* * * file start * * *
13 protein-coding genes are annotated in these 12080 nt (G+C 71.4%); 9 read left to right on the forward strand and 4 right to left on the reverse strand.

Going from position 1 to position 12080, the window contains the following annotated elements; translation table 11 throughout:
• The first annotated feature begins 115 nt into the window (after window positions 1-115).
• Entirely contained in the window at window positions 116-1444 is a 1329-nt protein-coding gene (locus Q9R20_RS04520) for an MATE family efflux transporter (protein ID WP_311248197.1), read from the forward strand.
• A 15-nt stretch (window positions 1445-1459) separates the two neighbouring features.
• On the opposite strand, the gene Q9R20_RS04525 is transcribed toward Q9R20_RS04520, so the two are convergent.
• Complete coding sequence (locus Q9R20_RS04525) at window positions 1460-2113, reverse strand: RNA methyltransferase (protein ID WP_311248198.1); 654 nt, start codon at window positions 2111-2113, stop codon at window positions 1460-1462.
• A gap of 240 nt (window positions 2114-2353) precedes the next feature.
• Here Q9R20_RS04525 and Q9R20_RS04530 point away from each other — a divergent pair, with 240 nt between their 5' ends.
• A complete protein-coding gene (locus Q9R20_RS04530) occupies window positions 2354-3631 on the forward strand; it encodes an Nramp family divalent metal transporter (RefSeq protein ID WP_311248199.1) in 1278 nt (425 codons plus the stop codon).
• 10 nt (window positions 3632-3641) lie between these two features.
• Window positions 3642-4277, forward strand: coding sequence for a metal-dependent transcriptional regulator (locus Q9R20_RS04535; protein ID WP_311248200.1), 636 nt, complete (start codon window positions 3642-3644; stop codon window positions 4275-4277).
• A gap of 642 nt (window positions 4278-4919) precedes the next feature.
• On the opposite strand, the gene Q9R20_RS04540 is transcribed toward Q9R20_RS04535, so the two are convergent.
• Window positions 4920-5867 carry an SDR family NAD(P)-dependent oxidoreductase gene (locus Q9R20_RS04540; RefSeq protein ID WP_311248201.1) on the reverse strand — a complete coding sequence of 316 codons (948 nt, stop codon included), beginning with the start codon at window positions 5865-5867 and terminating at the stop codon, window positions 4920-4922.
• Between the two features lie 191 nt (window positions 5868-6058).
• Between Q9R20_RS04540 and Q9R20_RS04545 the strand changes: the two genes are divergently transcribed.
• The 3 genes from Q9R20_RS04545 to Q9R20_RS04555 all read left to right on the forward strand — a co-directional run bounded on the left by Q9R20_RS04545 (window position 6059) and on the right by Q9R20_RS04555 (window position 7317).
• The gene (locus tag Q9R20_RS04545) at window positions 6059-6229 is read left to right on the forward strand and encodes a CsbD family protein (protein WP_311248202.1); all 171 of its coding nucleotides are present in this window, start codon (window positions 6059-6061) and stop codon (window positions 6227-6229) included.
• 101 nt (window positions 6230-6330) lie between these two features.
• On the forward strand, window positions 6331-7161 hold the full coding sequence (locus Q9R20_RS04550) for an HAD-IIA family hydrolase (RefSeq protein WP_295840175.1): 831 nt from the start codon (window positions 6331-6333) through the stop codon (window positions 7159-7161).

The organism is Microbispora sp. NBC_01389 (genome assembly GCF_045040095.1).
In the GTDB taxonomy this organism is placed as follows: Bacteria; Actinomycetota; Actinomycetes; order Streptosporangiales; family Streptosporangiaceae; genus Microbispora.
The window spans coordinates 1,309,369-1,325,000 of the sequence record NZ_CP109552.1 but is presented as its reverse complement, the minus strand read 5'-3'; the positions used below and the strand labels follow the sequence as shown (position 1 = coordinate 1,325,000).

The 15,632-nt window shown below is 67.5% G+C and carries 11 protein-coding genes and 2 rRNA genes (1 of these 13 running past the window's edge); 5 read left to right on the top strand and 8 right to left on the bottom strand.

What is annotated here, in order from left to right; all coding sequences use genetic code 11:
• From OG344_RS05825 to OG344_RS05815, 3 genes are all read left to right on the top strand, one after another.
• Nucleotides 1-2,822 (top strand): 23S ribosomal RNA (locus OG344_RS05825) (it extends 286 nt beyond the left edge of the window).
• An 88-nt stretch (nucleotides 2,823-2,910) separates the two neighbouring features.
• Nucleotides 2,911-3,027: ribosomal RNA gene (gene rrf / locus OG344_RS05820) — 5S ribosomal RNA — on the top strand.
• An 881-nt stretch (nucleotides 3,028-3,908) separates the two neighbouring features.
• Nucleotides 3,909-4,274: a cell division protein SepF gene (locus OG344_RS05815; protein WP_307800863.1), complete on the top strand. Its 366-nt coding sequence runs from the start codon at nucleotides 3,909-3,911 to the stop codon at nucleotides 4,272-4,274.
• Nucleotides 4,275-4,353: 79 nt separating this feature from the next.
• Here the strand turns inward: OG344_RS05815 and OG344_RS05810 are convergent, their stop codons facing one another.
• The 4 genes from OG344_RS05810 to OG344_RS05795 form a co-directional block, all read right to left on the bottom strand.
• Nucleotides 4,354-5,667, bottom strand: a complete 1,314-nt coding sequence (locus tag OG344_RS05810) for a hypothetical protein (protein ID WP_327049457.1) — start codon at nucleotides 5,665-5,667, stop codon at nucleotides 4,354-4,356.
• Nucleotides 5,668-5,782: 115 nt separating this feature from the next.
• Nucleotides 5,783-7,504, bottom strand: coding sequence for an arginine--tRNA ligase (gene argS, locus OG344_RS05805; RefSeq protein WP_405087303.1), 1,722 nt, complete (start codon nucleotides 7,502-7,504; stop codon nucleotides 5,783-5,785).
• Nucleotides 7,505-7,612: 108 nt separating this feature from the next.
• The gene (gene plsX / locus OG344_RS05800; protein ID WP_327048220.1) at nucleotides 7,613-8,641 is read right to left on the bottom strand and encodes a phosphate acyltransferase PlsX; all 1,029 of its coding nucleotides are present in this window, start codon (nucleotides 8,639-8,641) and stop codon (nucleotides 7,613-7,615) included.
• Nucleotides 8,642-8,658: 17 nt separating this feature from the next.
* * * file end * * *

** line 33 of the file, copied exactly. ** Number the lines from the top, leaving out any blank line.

• Nucleotides 4,275-4,353: 79 nt separating this feature from the next.